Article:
Dr. Verduzco-Gutierrez confesses to feeling “stumped” by disability applications, particularly regarding questions that ask how long an individual anticipates their condition to persist. “[Long COVID] is a new condition,” she stresses. “We don’t know.”

The U.S. Department of Labor is urging employers to think before making any rash decisions regarding any of the 4 million U.S. workers who are experiencing the debilitating effects of long COVID. When it comes to post-COVID condition, it’s normal for symptoms to come and go. It’s also normal for new symptoms to arise, making long COVID difficult to diagnose and even more difficult to predict.

In their long COVID guide, the Labor Department urges companies to reasonably accommodate workers who are struggling to “return to normal” as a result of long COVID—with or without a formal long COVID diagnosis.

The guide advises employers, “Rather than determining whether an employee has a disability [due to long COVID], your focus should be on the employee’s limitations and whether there are effective accommodations that would enable the employee to perform essential job functions.”

Unfortunately, regardless of whether their heart is in the right place, some employers lack the necessary resources or funds to provide the accommodations that "long-hauler" employers desperately need. Small businesses in particular may struggle to keep their heads above water if one employee isn't performing up to par.

Challenges of Long COVID as a Disability

Under the Americans with Disabilities Act, U.S. employers are required to provide reasonable accommodations for workers who suffer from a disability, assuming that 1) the worker discloses the disability and 2) such accommodations do not pose an undue burden on the company. For those suffering from long COVID, an example of reasonable accommodations could include:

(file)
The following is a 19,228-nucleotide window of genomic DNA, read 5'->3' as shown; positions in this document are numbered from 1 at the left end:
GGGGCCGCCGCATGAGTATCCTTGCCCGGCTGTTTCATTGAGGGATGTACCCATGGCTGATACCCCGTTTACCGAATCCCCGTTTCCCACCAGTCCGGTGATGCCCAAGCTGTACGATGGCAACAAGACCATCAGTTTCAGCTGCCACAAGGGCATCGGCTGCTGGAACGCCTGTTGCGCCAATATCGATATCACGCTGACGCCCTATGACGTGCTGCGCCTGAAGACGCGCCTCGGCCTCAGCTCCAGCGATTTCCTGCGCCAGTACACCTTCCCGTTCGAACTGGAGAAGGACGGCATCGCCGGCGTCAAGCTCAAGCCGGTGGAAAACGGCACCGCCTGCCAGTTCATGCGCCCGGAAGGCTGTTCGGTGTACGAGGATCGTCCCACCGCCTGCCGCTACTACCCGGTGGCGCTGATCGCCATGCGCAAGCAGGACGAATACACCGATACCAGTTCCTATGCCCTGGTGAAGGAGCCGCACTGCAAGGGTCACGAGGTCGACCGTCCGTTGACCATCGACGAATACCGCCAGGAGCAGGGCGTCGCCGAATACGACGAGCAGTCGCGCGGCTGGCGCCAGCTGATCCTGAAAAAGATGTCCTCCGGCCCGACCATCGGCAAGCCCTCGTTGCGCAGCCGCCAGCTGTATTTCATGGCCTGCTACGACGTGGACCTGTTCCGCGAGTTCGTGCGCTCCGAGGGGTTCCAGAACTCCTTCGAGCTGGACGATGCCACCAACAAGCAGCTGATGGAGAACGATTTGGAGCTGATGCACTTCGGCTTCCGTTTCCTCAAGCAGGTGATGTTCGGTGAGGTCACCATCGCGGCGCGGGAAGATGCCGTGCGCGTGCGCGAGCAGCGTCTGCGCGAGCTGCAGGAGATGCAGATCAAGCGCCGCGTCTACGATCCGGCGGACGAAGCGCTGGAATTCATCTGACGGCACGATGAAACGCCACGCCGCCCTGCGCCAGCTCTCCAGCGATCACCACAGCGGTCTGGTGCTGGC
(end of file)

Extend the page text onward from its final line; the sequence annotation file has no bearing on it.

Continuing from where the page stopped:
• Requesting a lighter workload
  • Requesting a new role in a different department
  • An altered timeline for disciplinary action (such as probation)
  • Flexibility in location (such as working remotely when needed)
  • Extended leave

The Biden administration has taken steps to protect U.S. workers suffering from long COVID. Under the law, long COVID is considered a disability if:

  1. It poses a significant mental or physical impairment that substantially limits at least 1 major life activity
  2. Symptoms persist for at least 1 year

Given the absence of an official diagnostic test for long COVID, you can imagine how complex it can be for long-haulers to successfully receive the medical care and resources they need. In addition, the duration and severity of long COVID symptoms vary drastically from person to person, making it all the more challenging to identify and accommodate employees suffering from long COVID.

It can be difficult to predict how long symptoms will last, let alone when a worker will get back to feeling 100%—assuming it happens at all. For many, qualifying for Social Security benefits is a challenge for various reasons, from stigma and skepticism to the mere effort of navigating a time-consuming bureaucratic process while managing debilitating symptoms that can worsen with physical and mental effort.

Workers and advocates for Americans with disabilities are hopeful that our nation will witness a shift in disability policy in the next few years as more information and awareness comes to light regarding long COVID. Such shifts have indeed happened in the past, such as when soldiers returned home from the war in Iran or Afghanistan with traumatic brain injuries.

Above all, it’s crucial that our nation unite in this difficult and transformative time in history, and do what we can to strengthen our economy, improve public health, and support our fellow Americans as we continue to navigate a post-COVID world.